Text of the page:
Cannes, France -- Cannes endured the nauseating sight of someone eating her own vomit on Monday, but the film's star, Mia Wasikowska, said it was a dark satire on the challenges facing teens.
The film festival awarded its top prize last year to a movie involving a 15-minute vomiting sequence, "Triangle of Sadness", and this year got its own gross-out scene in "Club Zero", this time set around a nutrition cult.
In one particularly revolting scene, a girl wanting to save the planet makes herself sick in front of her appalled parents and then eats her own vomit with a fork.
Wasikowska, known from "Alice in Wonderland" and "Crimson Peak", said the film uses eating disorders and cults to explore the anxieties of younger generations faced by climate change and global inequalities.
"I always think that if I was a teenager now I would be so nervous with the world that we are inheriting," Wasikowska told AFP.
"I just found it moving that these kids join this class because they care about the planet, a lot of them want to eat less meat, be more conscious. It's the most beautiful part of young people. And it gets corrupted, influenced."
The new feature from Austrian director Jessica Hausner takes place in a prestigious European college and centres on a group of teenagers who come under the influence of Ms Novak (Wasikowska), who advocates "conscious eating".
Essentially this means eating nothing in a bid to save the planet and opt out of consumer culture.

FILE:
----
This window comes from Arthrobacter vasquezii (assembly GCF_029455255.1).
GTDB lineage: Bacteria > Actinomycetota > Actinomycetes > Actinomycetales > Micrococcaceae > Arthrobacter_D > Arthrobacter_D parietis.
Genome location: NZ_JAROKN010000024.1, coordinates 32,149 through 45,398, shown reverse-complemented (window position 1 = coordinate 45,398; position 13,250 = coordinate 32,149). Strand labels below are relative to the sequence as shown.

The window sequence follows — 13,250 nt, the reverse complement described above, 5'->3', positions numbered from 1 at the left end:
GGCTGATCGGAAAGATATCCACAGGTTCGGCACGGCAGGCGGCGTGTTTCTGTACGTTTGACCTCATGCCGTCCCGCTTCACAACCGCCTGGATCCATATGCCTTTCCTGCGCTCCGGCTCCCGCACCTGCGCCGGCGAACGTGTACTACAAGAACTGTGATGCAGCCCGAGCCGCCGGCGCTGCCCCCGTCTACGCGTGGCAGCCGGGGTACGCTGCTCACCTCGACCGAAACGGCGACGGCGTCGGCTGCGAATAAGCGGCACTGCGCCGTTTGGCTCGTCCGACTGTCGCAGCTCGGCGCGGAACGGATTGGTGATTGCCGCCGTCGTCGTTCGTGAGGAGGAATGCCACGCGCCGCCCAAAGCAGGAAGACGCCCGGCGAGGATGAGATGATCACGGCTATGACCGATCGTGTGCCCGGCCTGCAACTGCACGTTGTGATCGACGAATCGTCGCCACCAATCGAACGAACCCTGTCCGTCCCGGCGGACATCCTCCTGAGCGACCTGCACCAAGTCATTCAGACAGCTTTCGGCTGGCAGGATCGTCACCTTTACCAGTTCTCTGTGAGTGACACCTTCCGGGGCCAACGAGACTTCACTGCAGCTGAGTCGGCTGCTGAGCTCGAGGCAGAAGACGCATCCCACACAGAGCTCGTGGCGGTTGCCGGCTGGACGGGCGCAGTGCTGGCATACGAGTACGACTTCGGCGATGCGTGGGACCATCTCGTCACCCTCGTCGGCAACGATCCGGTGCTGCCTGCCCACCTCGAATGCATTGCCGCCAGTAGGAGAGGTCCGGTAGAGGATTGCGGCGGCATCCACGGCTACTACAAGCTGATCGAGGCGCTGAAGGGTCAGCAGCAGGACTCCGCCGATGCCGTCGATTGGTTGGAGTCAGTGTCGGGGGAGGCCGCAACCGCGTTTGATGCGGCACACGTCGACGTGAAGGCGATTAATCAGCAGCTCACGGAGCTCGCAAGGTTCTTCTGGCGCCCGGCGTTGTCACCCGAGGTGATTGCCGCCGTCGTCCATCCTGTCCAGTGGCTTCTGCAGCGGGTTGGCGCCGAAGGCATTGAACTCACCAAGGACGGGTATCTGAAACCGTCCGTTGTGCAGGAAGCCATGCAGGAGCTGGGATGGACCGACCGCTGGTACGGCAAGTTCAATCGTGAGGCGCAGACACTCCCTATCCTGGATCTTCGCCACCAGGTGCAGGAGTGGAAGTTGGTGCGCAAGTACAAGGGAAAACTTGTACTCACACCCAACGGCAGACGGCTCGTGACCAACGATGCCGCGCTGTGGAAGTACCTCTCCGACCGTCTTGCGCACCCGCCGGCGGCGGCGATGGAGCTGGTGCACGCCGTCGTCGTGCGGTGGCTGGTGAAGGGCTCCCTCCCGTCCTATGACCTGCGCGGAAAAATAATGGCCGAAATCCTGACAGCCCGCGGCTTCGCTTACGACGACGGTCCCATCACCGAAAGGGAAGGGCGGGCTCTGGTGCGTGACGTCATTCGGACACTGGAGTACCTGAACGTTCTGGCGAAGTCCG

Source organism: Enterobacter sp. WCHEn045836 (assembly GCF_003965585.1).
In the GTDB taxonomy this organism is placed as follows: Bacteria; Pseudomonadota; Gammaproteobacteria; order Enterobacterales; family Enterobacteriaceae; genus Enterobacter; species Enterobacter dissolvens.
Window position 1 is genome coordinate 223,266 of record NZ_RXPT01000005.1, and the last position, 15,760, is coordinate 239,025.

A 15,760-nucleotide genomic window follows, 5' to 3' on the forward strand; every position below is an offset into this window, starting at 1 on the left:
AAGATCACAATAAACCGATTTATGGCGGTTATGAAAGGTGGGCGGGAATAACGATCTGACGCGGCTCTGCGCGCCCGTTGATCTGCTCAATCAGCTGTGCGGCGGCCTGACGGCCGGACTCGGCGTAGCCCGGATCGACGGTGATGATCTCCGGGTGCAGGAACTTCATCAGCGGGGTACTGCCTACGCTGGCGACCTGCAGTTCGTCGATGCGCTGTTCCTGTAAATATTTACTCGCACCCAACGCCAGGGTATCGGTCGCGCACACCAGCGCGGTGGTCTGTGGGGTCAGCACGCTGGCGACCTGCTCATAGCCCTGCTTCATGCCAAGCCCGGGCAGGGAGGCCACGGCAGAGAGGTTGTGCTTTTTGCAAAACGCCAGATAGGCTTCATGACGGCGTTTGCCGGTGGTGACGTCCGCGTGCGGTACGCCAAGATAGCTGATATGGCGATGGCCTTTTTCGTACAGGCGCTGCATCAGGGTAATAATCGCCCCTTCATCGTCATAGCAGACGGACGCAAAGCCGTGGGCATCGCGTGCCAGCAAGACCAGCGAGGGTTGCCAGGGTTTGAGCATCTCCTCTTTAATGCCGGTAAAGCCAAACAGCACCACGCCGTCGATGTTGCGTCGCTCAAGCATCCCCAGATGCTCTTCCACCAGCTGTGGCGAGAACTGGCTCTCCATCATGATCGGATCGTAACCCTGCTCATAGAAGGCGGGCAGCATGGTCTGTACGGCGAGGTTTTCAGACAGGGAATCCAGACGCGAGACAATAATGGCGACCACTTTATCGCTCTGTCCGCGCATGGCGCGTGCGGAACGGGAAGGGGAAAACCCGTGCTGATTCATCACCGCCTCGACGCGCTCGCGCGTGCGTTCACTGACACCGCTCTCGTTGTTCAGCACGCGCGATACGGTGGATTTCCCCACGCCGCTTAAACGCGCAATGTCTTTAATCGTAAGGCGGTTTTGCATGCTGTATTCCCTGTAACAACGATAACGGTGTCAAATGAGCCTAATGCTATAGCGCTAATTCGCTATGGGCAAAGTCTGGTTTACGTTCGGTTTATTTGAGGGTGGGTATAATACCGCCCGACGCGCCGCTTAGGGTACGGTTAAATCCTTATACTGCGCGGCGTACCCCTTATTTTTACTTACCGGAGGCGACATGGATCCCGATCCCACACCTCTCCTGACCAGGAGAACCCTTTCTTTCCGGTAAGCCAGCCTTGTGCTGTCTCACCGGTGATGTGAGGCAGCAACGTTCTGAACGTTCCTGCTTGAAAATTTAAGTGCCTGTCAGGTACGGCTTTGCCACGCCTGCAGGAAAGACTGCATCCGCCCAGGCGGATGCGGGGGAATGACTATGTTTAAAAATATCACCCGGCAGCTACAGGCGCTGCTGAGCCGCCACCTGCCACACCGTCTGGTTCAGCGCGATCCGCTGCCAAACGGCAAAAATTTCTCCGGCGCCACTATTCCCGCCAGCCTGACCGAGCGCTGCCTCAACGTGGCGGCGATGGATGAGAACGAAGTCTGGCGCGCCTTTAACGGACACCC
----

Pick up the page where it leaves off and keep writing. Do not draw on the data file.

Speaking to AFP just ahead of the film's premiere in Cannes on Monday, Hausner said her film explored what happens when you follow an extreme idea to its limit.
"It is not to make people uneasy, it is to show how radicalisation works," Hausner said of the stomach-churning vomit scene.
With its satirical tone and touches of absurdist humour, it echoes the themes and style of "Triangle of Sadness", which won the Palme d'Or for Sweden's Ruben Ostlund, who is heading this year's jury.
- True believers -
Hausner and Wasikowska, an Australian actress who has starred in films by Tim Burton, Jim Jarmusch and David Cronenberg, prepared by researching cults and sects.
Key for Hausner was to make the teacher sincere in her beliefs rather than an evil manipulator.
"Jessica was absolutely insistent that she is a true believer and really believes what she is doing is the right thing," Wasikowska said.
The kids and Ms Novak "start to believe in something we would normally say is wrong and crazy, and this is very hard to accept, that people believe in ideas that are devastating or destructive", Hausner said.
Hausner's last feature "Little Joe", about an experiment in plant breeding going too far, was in competition at Cannes in 2019 and won best actress for Britain's Emily Beecham.
Like that film, "Club Zero" uses strong colours and creates an eerie atmosphere with an absurdist touch.
"I don't set the films in a particular time, so I try to create an artificial style with the visuals," Hausner said, adding that she was "bored" with naturalism.